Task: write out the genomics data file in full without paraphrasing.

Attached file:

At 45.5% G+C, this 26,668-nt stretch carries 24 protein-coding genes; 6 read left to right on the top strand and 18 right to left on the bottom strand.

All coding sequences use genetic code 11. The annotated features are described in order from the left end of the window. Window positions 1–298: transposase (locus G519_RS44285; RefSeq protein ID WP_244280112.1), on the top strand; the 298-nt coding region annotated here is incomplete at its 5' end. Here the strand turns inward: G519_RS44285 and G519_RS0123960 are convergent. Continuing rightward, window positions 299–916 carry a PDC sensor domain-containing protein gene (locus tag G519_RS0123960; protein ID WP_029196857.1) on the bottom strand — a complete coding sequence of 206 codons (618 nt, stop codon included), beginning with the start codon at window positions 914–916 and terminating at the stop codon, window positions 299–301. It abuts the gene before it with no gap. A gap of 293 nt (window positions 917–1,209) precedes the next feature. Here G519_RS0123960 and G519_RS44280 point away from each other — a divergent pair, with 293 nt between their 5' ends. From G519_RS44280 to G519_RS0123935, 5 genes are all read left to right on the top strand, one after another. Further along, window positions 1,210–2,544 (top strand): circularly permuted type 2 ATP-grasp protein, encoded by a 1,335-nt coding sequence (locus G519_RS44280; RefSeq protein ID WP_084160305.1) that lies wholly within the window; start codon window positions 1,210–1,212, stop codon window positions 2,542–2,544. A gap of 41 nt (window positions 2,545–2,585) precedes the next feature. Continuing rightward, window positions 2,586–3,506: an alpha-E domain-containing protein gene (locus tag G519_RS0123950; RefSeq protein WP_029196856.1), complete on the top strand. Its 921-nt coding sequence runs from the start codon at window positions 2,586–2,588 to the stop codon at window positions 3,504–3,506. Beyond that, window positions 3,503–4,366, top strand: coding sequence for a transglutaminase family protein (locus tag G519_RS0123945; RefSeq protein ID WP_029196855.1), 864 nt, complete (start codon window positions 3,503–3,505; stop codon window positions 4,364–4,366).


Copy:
At 45.5% G+C, this 26,668-nt stretch carries 24 protein-coding genes; 6 read left to right on the top strand and 18 right to left on the bottom strand.

All coding sequences use genetic code 11. The annotated features are described in order from the left end of the window. Window positions 1–298: transposase (locus G519_RS44285; RefSeq protein ID WP_244280112.1), on the top strand; the 298-nt coding region annotated here is incomplete at its 5' end. Here the strand turns inward: G519_RS44285 and G519_RS0123960 are convergent. Continuing rightward, window positions 299–916 carry a PDC sensor domain-containing protein gene (locus tag G519_RS0123960; protein ID WP_029196857.1) on the bottom strand — a complete coding sequence of 206 codons (618 nt, stop codon included), beginning with the start codon at window positions 914–916 and terminating at the stop codon, window positions 299–301. It abuts the gene before it with no gap. A gap of 293 nt (window positions 917–1,209) precedes the next feature. Here G519_RS0123960 and G519_RS44280 point away from each other — a divergent pair, with 293 nt between their 5' ends. From G519_RS44280 to G519_RS0123935, 5 genes are all read left to right on the top strand, one after another. Further along, window positions 1,210–2,544 (top strand): circularly permuted type 2 ATP-grasp protein, encoded by a 1,335-nt coding sequence (locus G519_RS44280; RefSeq protein ID WP_084160305.1) that lies wholly within the window; start codon window positions 1,210–1,212, stop codon window positions 2,542–2,544. A gap of 41 nt (window positions 2,545–2,585) precedes the next feature. Continuing rightward, window positions 2,586–3,506: an alpha-E domain-containing protein gene (locus tag G519_RS0123950; RefSeq protein WP_029196856.1), complete on the top strand. Its 921-nt coding sequence runs from the start codon at window positions 2,586–2,588 to the stop codon at window positions 3,504–3,506. Beyond that, window positions 3,503–4,366, top strand: coding sequence for a transglutaminase family protein (locus tag G519_RS0123945; RefSeq protein ID WP_029196855.1), 864 nt, complete (start codon window positions 3,503–3,505; stop codon window positions 4,364–4,366).